"The way it moves and the transparency, it's like stained glass," she said.

Rogers started out taking classes and drawing lessons since art was a passion as a kid. She also married an artist, whom she met at a watercolor workshop.

After years of painting, she decided to branch out into teaching, as well.

"It's a fulfilling thing to see if someone learns to color change," she said, among other techniques she teaches. "They [the students] are learning a lot."

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"She's unbelievable," Joyce Shue, of Churchville, said of Rogers. "Really something else."

Fellow painter Shirley Dixon takes classes with Doetsch and many others at the workshop at a weekly painting class at the Fallston Volunteer Fire Company hall on Thursdays.

Fallston resident Shirley Boats was painting a portrait of her granddaughter, Isabella.

Boats, who normally works with pastels rather than watercolors, called the workshop "a real treat."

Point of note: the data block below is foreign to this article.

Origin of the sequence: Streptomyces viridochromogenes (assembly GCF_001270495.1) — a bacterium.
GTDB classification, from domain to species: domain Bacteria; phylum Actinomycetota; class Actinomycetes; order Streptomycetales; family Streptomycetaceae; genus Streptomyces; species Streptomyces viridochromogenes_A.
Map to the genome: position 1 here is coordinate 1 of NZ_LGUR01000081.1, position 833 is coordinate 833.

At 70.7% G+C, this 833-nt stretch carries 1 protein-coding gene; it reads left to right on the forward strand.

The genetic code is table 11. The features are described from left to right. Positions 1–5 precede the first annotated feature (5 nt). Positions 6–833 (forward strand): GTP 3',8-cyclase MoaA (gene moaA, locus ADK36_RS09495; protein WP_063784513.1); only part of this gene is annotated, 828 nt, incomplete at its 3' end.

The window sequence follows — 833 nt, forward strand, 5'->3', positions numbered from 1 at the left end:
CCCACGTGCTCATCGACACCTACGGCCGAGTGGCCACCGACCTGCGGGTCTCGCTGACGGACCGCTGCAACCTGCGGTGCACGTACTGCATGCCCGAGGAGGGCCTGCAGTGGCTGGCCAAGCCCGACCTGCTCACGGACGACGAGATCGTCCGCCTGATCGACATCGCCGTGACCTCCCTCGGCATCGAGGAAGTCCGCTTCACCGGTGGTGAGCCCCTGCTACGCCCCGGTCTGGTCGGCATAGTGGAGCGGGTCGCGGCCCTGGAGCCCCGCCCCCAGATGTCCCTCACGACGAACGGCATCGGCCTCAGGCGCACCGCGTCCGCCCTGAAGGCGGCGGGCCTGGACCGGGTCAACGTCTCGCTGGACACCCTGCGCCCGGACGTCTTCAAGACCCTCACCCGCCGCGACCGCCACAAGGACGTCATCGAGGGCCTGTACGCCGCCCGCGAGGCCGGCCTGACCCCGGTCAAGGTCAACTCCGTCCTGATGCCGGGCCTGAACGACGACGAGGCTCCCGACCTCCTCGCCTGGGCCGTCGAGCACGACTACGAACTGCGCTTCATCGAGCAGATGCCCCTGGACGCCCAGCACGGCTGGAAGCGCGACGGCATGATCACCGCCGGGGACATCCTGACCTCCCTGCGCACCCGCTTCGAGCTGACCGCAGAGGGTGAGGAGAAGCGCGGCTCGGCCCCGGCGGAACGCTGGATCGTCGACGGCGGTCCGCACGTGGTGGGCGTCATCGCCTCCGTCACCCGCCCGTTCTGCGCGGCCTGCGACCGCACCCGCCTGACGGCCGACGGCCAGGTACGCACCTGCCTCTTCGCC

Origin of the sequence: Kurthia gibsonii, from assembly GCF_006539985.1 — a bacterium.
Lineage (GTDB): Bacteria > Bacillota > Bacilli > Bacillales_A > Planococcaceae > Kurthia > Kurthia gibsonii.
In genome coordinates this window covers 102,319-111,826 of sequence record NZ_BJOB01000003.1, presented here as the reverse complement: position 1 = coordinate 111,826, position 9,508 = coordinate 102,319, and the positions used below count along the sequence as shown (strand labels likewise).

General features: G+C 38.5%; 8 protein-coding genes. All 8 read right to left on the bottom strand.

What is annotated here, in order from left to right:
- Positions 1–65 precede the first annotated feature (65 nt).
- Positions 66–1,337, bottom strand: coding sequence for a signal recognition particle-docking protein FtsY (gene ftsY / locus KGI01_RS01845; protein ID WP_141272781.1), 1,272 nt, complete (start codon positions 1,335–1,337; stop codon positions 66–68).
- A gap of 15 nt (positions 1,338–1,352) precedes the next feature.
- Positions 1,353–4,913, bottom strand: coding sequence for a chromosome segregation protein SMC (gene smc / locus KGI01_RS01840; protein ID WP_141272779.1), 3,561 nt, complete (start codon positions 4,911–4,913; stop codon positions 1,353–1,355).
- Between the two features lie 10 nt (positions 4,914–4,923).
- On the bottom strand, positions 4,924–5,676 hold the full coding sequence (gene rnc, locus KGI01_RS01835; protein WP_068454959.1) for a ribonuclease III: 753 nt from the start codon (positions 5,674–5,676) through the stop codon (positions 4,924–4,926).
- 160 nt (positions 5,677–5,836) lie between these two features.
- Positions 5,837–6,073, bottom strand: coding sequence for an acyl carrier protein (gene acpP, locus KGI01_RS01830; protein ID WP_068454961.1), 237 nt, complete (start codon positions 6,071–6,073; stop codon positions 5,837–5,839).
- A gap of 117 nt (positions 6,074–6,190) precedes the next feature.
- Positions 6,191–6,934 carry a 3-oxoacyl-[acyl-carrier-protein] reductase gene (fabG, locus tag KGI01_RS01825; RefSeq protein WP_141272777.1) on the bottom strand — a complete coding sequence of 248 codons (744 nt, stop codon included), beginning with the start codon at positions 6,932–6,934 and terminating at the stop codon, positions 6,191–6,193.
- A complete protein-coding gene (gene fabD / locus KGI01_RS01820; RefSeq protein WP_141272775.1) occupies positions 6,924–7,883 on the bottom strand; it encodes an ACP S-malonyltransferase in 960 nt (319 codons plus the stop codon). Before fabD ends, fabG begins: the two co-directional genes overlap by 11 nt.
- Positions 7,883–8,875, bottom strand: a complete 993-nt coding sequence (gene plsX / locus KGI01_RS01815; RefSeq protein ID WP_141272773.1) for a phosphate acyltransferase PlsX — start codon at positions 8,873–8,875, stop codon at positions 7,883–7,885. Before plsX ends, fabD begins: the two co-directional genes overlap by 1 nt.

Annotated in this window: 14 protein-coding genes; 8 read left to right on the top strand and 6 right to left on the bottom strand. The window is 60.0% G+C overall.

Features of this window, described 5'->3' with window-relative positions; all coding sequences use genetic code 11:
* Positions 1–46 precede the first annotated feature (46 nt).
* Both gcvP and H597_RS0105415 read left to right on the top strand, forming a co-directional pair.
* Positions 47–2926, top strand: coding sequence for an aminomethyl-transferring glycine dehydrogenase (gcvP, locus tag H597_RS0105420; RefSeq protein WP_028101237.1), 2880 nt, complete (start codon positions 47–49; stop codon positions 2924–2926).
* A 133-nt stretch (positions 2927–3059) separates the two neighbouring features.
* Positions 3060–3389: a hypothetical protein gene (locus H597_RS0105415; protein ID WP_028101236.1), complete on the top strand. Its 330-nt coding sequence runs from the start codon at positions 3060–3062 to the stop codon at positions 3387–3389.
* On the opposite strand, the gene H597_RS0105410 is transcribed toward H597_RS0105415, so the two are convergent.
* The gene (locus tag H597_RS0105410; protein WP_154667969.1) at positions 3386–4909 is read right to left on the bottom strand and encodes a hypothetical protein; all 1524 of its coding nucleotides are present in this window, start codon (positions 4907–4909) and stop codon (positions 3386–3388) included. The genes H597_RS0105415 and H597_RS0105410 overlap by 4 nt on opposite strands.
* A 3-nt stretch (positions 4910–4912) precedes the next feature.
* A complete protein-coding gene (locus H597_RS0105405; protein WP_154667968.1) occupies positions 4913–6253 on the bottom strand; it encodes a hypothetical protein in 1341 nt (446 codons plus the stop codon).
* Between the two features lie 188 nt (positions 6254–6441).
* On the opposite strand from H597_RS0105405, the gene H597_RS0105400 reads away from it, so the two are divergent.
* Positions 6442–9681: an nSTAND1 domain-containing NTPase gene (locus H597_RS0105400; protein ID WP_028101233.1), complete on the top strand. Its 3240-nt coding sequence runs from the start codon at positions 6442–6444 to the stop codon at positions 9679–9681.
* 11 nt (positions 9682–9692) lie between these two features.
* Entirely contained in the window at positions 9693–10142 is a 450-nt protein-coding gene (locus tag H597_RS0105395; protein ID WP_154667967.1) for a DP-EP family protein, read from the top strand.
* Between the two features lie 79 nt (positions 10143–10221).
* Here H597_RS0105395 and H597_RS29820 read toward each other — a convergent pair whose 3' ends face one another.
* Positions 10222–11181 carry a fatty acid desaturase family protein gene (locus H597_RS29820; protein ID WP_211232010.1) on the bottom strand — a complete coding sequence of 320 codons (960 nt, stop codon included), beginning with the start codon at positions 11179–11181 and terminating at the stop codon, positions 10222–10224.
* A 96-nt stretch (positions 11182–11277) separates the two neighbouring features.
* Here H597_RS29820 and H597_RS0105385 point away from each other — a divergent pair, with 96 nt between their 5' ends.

After the students had a chance to paint for a while, Rogers gave a demonstration on different colors to use and painting abstract backgrounds for portraits.

Rogers stood at a table in the middle of Doetsch's basement with a mirror overhead so the women could see what she was doing.

Rogers took an almost-done portrait of a boy as an example for color layers and details that make the painting "pop."

A valuable lesson in art — and life — Rogers told the audience, "Don't panic," when mistakes are made.

"No masterpieces," she commented. "You want to avoid looking overworked."

She pushed colors around on the paper and mixed as she went along, working spontaneously. The crowd approved of her work with "oohs" and "ahs."

The students were re-energized after the demonstration and went back to their artwork with renewed vigor.

A grandmother of seven, Audrey Concini, of Bel Air, has done a portrait of each of her grandchildren and was painting granddaughter Olivia that day.

She commented that 8-year-old Olivia's "big bunches of hair" was proving to be difficult to paint.

Though she has worked with oil paints for most of her artistic life, Concini said Stonesifer and Doetsch insisted on everyone looking how to use watercolors and "let us jump in with both feet."

She added that talent seems to come out when "someone you know and love is the inspiration."